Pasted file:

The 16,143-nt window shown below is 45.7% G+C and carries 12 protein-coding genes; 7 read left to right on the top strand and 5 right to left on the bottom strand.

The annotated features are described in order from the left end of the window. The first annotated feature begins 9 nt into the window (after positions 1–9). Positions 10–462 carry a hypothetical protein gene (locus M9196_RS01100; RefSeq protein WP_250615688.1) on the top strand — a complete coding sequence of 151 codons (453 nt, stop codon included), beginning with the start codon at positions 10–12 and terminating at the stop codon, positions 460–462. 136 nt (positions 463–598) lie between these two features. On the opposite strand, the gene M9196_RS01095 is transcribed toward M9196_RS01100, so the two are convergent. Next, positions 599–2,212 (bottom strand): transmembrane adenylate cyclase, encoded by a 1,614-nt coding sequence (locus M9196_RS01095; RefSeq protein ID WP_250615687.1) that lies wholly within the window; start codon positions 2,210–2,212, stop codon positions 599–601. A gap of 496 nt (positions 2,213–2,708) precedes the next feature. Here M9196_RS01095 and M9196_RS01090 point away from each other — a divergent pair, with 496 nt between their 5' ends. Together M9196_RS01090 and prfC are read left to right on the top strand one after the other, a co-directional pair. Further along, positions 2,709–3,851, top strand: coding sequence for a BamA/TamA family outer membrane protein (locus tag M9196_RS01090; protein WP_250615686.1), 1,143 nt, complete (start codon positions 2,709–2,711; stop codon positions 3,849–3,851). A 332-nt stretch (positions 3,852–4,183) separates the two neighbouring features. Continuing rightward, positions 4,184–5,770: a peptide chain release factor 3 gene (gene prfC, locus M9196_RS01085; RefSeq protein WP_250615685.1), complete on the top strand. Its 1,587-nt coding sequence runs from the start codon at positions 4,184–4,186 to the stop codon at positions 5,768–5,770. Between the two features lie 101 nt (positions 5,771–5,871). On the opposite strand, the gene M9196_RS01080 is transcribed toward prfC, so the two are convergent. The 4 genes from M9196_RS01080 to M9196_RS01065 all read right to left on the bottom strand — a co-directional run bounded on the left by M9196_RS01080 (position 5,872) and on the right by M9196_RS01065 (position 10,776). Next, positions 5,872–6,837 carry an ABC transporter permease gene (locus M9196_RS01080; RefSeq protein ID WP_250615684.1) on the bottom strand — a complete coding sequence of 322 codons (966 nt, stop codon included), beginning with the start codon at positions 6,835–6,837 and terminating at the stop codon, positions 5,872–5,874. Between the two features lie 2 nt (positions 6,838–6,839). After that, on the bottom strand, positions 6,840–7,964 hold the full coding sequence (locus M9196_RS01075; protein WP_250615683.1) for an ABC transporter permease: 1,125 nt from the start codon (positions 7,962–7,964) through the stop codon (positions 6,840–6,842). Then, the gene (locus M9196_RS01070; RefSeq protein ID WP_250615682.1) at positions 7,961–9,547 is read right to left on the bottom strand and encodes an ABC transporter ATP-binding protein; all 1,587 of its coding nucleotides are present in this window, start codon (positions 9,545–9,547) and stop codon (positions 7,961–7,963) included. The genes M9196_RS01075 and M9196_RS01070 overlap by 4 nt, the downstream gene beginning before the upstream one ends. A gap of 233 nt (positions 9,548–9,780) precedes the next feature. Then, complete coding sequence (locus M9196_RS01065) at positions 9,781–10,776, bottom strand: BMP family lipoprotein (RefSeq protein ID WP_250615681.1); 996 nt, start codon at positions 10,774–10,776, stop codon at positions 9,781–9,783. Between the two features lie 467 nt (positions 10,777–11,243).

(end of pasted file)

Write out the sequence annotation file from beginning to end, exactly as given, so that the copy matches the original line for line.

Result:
The 16,143-nt window shown below is 45.7% G+C and carries 12 protein-coding genes; 7 read left to right on the top strand and 5 right to left on the bottom strand.

The annotated features are described in order from the left end of the window. The first annotated feature begins 9 nt into the window (after positions 1–9). Positions 10–462 carry a hypothetical protein gene (locus M9196_RS01100; RefSeq protein WP_250615688.1) on the top strand — a complete coding sequence of 151 codons (453 nt, stop codon included), beginning with the start codon at positions 10–12 and terminating at the stop codon, positions 460–462. 136 nt (positions 463–598) lie between these two features. On the opposite strand, the gene M9196_RS01095 is transcribed toward M9196_RS01100, so the two are convergent. Next, positions 599–2,212 (bottom strand): transmembrane adenylate cyclase, encoded by a 1,614-nt coding sequence (locus M9196_RS01095; RefSeq protein ID WP_250615687.1) that lies wholly within the window; start codon positions 2,210–2,212, stop codon positions 599–601. A gap of 496 nt (positions 2,213–2,708) precedes the next feature. Here M9196_RS01095 and M9196_RS01090 point away from each other — a divergent pair, with 496 nt between their 5' ends. Together M9196_RS01090 and prfC are read left to right on the top strand one after the other, a co-directional pair. Further along, positions 2,709–3,851, top strand: coding sequence for a BamA/TamA family outer membrane protein (locus tag M9196_RS01090; protein WP_250615686.1), 1,143 nt, complete (start codon positions 2,709–2,711; stop codon positions 3,849–3,851). A 332-nt stretch (positions 3,852–4,183) separates the two neighbouring features. Continuing rightward, positions 4,184–5,770: a peptide chain release factor 3 gene (gene prfC, locus M9196_RS01085; RefSeq protein WP_250615685.1), complete on the top strand. Its 1,587-nt coding sequence runs from the start codon at positions 4,184–4,186 to the stop codon at positions 5,768–5,770. Between the two features lie 101 nt (positions 5,771–5,871). On the opposite strand, the gene M9196_RS01080 is transcribed toward prfC, so the two are convergent. The 4 genes from M9196_RS01080 to M9196_RS01065 all read right to left on the bottom strand — a co-directional run bounded on the left by M9196_RS01080 (position 5,872) and on the right by M9196_RS01065 (position 10,776). Next, positions 5,872–6,837 carry an ABC transporter permease gene (locus M9196_RS01080; RefSeq protein ID WP_250615684.1) on the bottom strand — a complete coding sequence of 322 codons (966 nt, stop codon included), beginning with the start codon at positions 6,835–6,837 and terminating at the stop codon, positions 5,872–5,874. Between the two features lie 2 nt (positions 6,838–6,839). After that, on the bottom strand, positions 6,840–7,964 hold the full coding sequence (locus M9196_RS01075; protein WP_250615683.1) for an ABC transporter permease: 1,125 nt from the start codon (positions 7,962–7,964) through the stop codon (positions 6,840–6,842). Then, the gene (locus M9196_RS01070; RefSeq protein ID WP_250615682.1) at positions 7,961–9,547 is read right to left on the bottom strand and encodes an ABC transporter ATP-binding protein; all 1,587 of its coding nucleotides are present in this window, start codon (positions 9,545–9,547) and stop codon (positions 7,961–7,963) included. The genes M9196_RS01075 and M9196_RS01070 overlap by 4 nt, the downstream gene beginning before the upstream one ends. A gap of 233 nt (positions 9,548–9,780) precedes the next feature. Then, complete coding sequence (locus M9196_RS01065) at positions 9,781–10,776, bottom strand: BMP family lipoprotein (RefSeq protein ID WP_250615681.1); 996 nt, start codon at positions 10,774–10,776, stop codon at positions 9,781–9,783. Between the two features lie 467 nt (positions 10,777–11,243).